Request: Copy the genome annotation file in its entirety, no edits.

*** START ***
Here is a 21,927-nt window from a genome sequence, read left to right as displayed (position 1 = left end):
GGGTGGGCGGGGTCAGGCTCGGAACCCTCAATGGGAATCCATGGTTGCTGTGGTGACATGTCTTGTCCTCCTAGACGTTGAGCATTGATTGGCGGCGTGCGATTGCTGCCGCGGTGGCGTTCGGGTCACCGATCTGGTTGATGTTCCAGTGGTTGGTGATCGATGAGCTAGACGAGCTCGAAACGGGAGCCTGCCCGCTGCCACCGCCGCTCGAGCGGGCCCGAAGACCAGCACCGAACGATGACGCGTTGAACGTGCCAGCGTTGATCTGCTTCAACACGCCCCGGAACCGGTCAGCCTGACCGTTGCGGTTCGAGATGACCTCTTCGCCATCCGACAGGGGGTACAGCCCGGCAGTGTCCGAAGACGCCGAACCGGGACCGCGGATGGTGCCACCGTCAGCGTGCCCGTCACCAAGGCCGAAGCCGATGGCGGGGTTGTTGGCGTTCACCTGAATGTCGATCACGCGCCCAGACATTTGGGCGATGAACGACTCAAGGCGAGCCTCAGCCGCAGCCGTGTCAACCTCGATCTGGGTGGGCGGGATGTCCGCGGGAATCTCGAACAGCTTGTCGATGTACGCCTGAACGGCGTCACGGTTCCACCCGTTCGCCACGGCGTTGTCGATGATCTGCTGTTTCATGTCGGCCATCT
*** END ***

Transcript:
Here is a 21,927-nt window from a genome sequence, read left to right as displayed (position 1 = left end):
GGGTGGGCGGGGTCAGGCTCGGAACCCTCAATGGGAATCCATGGTTGCTGTGGTGACATGTCTTGTCCTCCTAGACGTTGAGCATTGATTGGCGGCGTGCGATTGCTGCCGCGGTGGCGTTCGGGTCACCGATCTGGTTGATGTTCCAGTGGTTGGTGATCGATGAGCTAGACGAGCTCGAAACGGGAGCCTGCCCGCTGCCACCGCCGCTCGAGCGGGCCCGAAGACCAGCACCGAACGATGACGCGTTGAACGTGCCAGCGTTGATCTGCTTCAACACGCCCCGGAACCGGTCAGCCTGACCGTTGCGGTTCGAGATGACCTCTTCGCCATCCGACAGGGGGTACAGCCCGGCAGTGTCCGAAGACGCCGAACCGGGACCGCGGATGGTGCCACCGTCAGCGTGCCCGTCACCAAGGCCGAAGCCGATGGCGGGGTTGTTGGCGTTCACCTGAATGTCGATCACGCGCCCAGACATTTGGGCGATGAACGACTCAAGGCGAGCCTCAGCCGCAGCCGTGTCAACCTCGATCTGGGTGGGCGGGATGTCCGCGGGAATCTCGAACAGCTTGTCGATGTACGCCTGAACGGCGTCACGGTTCCACCCGTTCGCCACGGCGTTGTCGATGATCTGCTGTTTCATGTCGGCCATCT